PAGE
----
Warning tags on more difficult combat scenarios have prevented these kinds of problems in other sucessful living campaign style games I've played in. It helps the players know what games they might not enjoy playing, it helps the organizers who what tables to seat newer players at, even if the organizer hasn't played all the new mods yet.
If anyone is seriously interested in a more challenging experience, they can easily do what I do. Make less powerful characaters. Pathfinder isn't difficult to break if you know what you're doing, so I think that the experienced players have the least room to complain when things are too easy. I think it's a lot more reasonable to expect the experienced players to reign in their powergaming for a more challenging experience than to expect the less experienced players to make better characters if things are too hard.
JohnF, I recommend just writing a scenario review, you're not going to convince hardcore GMs or players of anything. I'm not even sure they're openminded to feedback.
Going based on my experiences on both sides of the table, I would say that those having massive TPK or fleeing and thus not succeeding at the mission troubles, are not making optimal use of the skills, abilities, and tactical choices their characters have or their characters are poorly built.
First, I'm going to assume that everyone wants new players to join the PFS community? I'm also going to assume that we want casual gamers to enjoy our hobby?
Assuming this is true, why do you think it's OK to kill a PC that uses non-optimal tactics or has a non-optimal (but OK) build? You realize that new and casual players will have neither? That they're just there to have fun?
Do some of you also realize that you have a completely different point of view compared to a casual gamer?
I think the attitude above is really bad for new players starting PFS. You should be concerned when you're killing PCs and NOT LIKE IT. It's also bad to just shrug your shoulders and pass the blame to the players. "Your build and tactics suck".
Also, your theory about only "bad builds and tactics lose" is definitely not true. My main PC doesn't not suck and I can name 3 instances lately (Golemworks, Temple of EE, and Green Market) where we barely won, and it was ONLY possible because three or more of us had optimal PCs. One bad dice roll, one less OP PC, or one passenger and we'd all be dead. (Note these were all with 4 PC groups, if we had 6 PCs we'd be fine... probably). I'm guessing some groups don't have OP PCs, players with system mastery, or they have a passenger. What then? My point is the difficulty has scaled far beyond the average player imo. So average players can't play our game?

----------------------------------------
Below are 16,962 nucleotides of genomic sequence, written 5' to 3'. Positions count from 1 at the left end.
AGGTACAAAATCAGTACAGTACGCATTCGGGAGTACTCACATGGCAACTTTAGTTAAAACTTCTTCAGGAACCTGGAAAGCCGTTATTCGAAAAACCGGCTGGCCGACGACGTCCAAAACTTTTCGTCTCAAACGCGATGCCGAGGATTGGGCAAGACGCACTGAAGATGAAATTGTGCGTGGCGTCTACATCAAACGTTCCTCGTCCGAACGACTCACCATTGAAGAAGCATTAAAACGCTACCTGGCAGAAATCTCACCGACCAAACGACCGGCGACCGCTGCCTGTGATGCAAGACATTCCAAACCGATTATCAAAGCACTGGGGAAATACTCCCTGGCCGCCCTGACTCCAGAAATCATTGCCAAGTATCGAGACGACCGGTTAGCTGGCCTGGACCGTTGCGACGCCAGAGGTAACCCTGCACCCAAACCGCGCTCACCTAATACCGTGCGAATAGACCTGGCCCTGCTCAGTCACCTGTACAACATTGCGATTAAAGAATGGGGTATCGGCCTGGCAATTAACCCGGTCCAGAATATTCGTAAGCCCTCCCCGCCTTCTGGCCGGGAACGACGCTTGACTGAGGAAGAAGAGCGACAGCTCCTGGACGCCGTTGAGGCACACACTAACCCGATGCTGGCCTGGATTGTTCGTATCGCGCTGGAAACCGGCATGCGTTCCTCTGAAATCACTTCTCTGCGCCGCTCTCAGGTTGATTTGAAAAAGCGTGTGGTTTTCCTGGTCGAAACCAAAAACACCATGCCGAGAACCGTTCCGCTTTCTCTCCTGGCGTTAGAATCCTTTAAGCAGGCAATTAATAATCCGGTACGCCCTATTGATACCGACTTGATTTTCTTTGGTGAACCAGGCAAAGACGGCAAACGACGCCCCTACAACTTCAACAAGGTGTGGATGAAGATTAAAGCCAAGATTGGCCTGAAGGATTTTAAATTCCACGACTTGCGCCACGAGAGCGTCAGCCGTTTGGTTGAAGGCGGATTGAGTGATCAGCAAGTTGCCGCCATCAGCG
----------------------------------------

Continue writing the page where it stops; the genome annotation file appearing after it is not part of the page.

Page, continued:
This bad attitude is either going to make players make optimized combat junkie PCs (like previous OP campaigns, even though we say 'that's not what we want') or it's going to drive new/casual players away.
I really enjoy it when someone takes a statement completely out of context and applies it to something not being discussed /sarcasm
Seriously. You've read and responded to many other things I've written. And I've always been an advocate of helping new players enjoy the game.
As Kyle says, you HELP new players out, by suggesting tactics they may not be aware of. Giving them all their options. Ultimately let them make the choice, but you help them. This includes in helping them by explaining what different build choices might mean both short and long term.
Nowhere, anywhere, in my statement above, did I even remotely say that I'd shrug my shoulders at slaughtering a newby table. Please do not imply that my statement means such. It is unfair, and disingenuous of you to do so.
Secondly, I never TRY to kill a character. I let the dice speak for themselves. But if the group is an experienced group, and they are making poor choices, or for whatever reason want to play characters that are basically tag-a-longs (as opposed to the girl-scout cookie) but are otherwise useless as an adventurer... then yeah, they deserve to have their character die.
Victor Zajic wrote:
What if there was some sort of warning or tag on the more difficult modules
One person's easy scenario is another person's meat grinder.
This seriously happens all the time:
Player A: Wow, scenario X was a killer!
So how do we tag scenario's X and Y? You can't. They're all built around the same flawed CR system. The best anyone can do is read the reviews and hope to gauge its difficult based off personal experiences.
Kyle Baird wrote:
Sheesh... perhaps you should write a scenario that would actually allow me to kill PCs and not just tap them... eyeroll
Kyle Baird wrote:
I understand the point you are making, but I've been playing/running PFS for less than three months and I can name half a dozen more deadly mods off the top of my head, just from chatter on these messageboards and at the local gaming shop. I haven't even played/ran most of them.
The Dalsine Affair
I know a lot of players who don't read module reviews before they play them because they don't want anything spoiled. A simple [deadly] tag could give them enough information to make an informed decision on what kind of experience they would enjoy having. I know plenty of people who would played [deadly] mods on purpose for the extra challenge.
I've seen this system work decently well other organized play style games. Even if it was just something along the lines of "This module is called 'Grave of Heroes' for a reason".
Kyle Baird wrote:
Very much this.
A GM needs to be able to exercise throttle control to regulate the challenge levels experienced.
Andrew Christian wrote:
This matches what I am seeing locally.